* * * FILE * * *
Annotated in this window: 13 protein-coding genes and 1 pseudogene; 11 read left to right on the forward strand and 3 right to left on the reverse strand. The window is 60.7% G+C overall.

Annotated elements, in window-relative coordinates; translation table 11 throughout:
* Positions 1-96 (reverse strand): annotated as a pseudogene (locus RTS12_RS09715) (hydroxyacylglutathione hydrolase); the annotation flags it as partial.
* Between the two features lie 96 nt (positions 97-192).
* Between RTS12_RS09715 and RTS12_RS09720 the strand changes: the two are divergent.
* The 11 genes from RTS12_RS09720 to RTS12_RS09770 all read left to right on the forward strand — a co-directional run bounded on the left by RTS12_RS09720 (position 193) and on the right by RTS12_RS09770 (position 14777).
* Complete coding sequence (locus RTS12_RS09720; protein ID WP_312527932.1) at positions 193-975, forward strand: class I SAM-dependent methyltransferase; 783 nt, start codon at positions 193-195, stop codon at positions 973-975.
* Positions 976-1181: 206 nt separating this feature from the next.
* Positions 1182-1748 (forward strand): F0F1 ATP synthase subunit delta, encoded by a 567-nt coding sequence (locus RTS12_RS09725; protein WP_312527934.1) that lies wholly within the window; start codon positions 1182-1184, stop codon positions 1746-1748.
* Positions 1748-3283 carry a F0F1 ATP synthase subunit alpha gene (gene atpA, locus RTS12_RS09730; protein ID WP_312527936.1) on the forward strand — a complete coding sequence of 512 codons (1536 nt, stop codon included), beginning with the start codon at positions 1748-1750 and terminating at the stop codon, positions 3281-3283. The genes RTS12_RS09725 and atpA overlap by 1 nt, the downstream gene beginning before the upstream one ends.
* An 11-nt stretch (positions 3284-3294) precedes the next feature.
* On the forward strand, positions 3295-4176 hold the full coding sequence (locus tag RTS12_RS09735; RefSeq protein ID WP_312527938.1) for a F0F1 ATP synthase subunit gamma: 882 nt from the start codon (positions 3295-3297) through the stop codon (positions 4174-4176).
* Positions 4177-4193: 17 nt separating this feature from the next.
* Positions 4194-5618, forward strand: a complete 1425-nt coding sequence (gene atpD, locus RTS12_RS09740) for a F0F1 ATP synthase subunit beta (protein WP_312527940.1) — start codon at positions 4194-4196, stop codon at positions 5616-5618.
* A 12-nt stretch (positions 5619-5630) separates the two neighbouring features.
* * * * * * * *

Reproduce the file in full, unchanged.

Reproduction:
Annotated in this window: 13 protein-coding genes and 1 pseudogene; 11 read left to right on the forward strand and 3 right to left on the reverse strand. The window is 60.7% G+C overall.

Annotated elements, in window-relative coordinates; translation table 11 throughout:
* Positions 1-96 (reverse strand): annotated as a pseudogene (locus RTS12_RS09715) (hydroxyacylglutathione hydrolase); the annotation flags it as partial.
* Between the two features lie 96 nt (positions 97-192).
* Between RTS12_RS09715 and RTS12_RS09720 the strand changes: the two are divergent.
* The 11 genes from RTS12_RS09720 to RTS12_RS09770 all read left to right on the forward strand — a co-directional run bounded on the left by RTS12_RS09720 (position 193) and on the right by RTS12_RS09770 (position 14777).
* Complete coding sequence (locus RTS12_RS09720; protein ID WP_312527932.1) at positions 193-975, forward strand: class I SAM-dependent methyltransferase; 783 nt, start codon at positions 193-195, stop codon at positions 973-975.
* Positions 976-1181: 206 nt separating this feature from the next.
* Positions 1182-1748 (forward strand): F0F1 ATP synthase subunit delta, encoded by a 567-nt coding sequence (locus RTS12_RS09725; protein WP_312527934.1) that lies wholly within the window; start codon positions 1182-1184, stop codon positions 1746-1748.
* Positions 1748-3283 carry a F0F1 ATP synthase subunit alpha gene (gene atpA, locus RTS12_RS09730; protein ID WP_312527936.1) on the forward strand — a complete coding sequence of 512 codons (1536 nt, stop codon included), beginning with the start codon at positions 1748-1750 and terminating at the stop codon, positions 3281-3283. The genes RTS12_RS09725 and atpA overlap by 1 nt, the downstream gene beginning before the upstream one ends.
* An 11-nt stretch (positions 3284-3294) precedes the next feature.
* On the forward strand, positions 3295-4176 hold the full coding sequence (locus tag RTS12_RS09735; RefSeq protein ID WP_312527938.1) for a F0F1 ATP synthase subunit gamma: 882 nt from the start codon (positions 3295-3297) through the stop codon (positions 4174-4176).
* Positions 4177-4193: 17 nt separating this feature from the next.
* Positions 4194-5618, forward strand: a complete 1425-nt coding sequence (gene atpD, locus RTS12_RS09740) for a F0F1 ATP synthase subunit beta (protein WP_312527940.1) — start codon at positions 4194-4196, stop codon at positions 5616-5618.
* A 12-nt stretch (positions 5619-5630) separates the two neighbouring features.